Labour announced in their pre-election budget that first time buyers buying property under £250,000 would be exempt from stamp duty for the next two years. The Conservative manifesto outlined the same policy, but would make the exemption indefinite.
Your Move wants the successful government to permanently raise the stamp-duty tax threshold to £250,000 for first-time buyers, with a commitment to review every year to raise it further to compensate for house price inflation and make this tax break available for buy to let investors as there is currently a reducing supply of properties to rent available.
Shared Equity Schemes:
The Liberal Democrats have promised to promote schemes for affordable housing, such as equity mortgages. Labour has announced they will continue their HomeBuy Scheme and will aim to work with Housing Associations to allow families on modest incomes to build equity stakes in their homes.
Your Move wants the successful government to provide further funding and expand upon shared equity schemes, such as HomeBuy, in conjunction with Local Housing Associations, to help first-time buyers and low-income households to enter the property market, despite the high house prices.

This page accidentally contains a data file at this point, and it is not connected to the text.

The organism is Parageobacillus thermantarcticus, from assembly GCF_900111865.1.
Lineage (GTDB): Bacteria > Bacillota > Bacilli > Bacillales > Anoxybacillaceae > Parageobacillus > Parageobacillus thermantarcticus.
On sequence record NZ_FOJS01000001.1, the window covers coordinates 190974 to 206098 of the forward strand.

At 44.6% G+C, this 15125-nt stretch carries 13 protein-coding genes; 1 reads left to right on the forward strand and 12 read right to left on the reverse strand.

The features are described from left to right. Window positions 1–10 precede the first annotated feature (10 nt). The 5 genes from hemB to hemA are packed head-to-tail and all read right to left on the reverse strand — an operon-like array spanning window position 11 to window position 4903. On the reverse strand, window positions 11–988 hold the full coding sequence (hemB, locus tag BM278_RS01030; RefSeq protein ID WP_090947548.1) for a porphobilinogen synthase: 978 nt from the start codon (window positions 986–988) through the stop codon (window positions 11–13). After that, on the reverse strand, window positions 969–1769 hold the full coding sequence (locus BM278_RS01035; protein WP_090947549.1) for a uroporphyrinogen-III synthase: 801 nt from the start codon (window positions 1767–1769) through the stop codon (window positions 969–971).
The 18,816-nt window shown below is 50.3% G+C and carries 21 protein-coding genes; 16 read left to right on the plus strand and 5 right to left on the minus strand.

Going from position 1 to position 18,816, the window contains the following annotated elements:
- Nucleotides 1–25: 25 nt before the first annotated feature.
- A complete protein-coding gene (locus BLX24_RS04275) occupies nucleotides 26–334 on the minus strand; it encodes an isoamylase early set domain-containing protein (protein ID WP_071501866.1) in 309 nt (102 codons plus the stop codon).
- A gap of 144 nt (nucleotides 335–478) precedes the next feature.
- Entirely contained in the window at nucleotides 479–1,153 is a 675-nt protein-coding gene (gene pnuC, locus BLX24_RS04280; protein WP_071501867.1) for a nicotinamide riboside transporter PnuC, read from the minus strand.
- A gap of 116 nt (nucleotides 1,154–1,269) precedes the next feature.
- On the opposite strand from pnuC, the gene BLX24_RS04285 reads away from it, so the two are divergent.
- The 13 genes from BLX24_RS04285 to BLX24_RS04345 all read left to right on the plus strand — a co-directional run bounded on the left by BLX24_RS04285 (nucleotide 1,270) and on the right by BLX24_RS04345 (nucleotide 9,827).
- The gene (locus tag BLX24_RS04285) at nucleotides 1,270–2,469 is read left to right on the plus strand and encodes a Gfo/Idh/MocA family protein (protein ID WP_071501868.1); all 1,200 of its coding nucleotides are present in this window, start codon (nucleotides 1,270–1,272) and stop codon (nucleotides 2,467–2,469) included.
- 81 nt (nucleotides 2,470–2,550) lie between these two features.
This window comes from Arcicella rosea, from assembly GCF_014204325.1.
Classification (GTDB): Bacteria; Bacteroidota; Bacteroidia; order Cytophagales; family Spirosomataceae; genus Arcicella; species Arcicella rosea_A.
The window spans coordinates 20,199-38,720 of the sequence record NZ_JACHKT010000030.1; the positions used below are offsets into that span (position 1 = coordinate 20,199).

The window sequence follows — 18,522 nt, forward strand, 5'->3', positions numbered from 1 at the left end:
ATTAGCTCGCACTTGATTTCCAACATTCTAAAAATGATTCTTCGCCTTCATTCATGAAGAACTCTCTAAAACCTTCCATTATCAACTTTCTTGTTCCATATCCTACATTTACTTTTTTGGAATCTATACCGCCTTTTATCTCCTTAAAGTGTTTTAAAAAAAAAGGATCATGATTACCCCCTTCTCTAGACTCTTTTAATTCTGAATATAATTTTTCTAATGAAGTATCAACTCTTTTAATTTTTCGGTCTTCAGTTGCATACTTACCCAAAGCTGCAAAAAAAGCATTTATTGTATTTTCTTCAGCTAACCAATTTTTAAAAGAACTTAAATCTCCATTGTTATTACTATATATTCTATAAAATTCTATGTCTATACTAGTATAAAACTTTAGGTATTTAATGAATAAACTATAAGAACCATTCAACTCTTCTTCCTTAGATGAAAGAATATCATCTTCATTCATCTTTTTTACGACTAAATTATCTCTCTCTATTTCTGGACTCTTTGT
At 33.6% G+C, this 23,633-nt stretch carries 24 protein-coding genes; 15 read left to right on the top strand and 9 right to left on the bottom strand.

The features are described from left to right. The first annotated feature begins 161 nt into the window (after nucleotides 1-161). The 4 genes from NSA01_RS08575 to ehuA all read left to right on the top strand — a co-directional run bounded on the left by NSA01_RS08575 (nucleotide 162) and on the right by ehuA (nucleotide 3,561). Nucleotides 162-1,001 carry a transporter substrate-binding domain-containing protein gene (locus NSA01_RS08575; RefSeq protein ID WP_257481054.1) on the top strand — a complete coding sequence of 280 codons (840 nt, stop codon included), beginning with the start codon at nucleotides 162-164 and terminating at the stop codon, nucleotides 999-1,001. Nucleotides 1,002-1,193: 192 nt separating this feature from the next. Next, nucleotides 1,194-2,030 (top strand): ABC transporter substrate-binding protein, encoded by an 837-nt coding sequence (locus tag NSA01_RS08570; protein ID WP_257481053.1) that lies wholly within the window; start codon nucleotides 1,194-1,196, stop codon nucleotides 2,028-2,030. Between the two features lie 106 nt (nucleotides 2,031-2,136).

Labour has announced lending targets for the banks in which they have a stake, with consequences for executive remuneration if targets are not met. The Conservatives have committed to helping people on to the housing ladder, but have suggested reducing the banks’ reliance on wholesale lending.
Your Move wants the successful government to actively help close the funding gap in order to stimulate mortgage lenders to provide affordable, higher loan-to-value mortgages. The number of loans for house purchase in 2009 was half that of 2007. Continuing to unfreeze mortgage lending is a key factor for sustaining the recovery in the housing market.
Home Information Packs (HIPS):
The Conservatives have outlined plans to scrap HIPs, as have the Liberal Democrats. Under Labour, HIPs would be retained. In the growing likelihood of a hung parliament, HIPs are likely to be a bargaining chip between parties.
Your Move remains neutral on the subject of abolishing HIPs. It is still unclear how they have affected the process of home purchase. Since the introduction of HIPs, the pipeline conversion rate has improved from 33% each month to 42%. This could be as a result of HIPs, but equally, as a result of the increased volume of cash buyers. However, Your Move supports the continuation of Energy Performance Certificates.
David Newnes, the Managing Director of Your Move, comments: “Your Move believes that the recovery in the housing market will be modest in 2010. We think that house prices are likely to end the year at the level they have started, and then rise broadly in line with inflation until 2012. The recovery is still vulnerable, and a new government must be careful not to rock the boat.”
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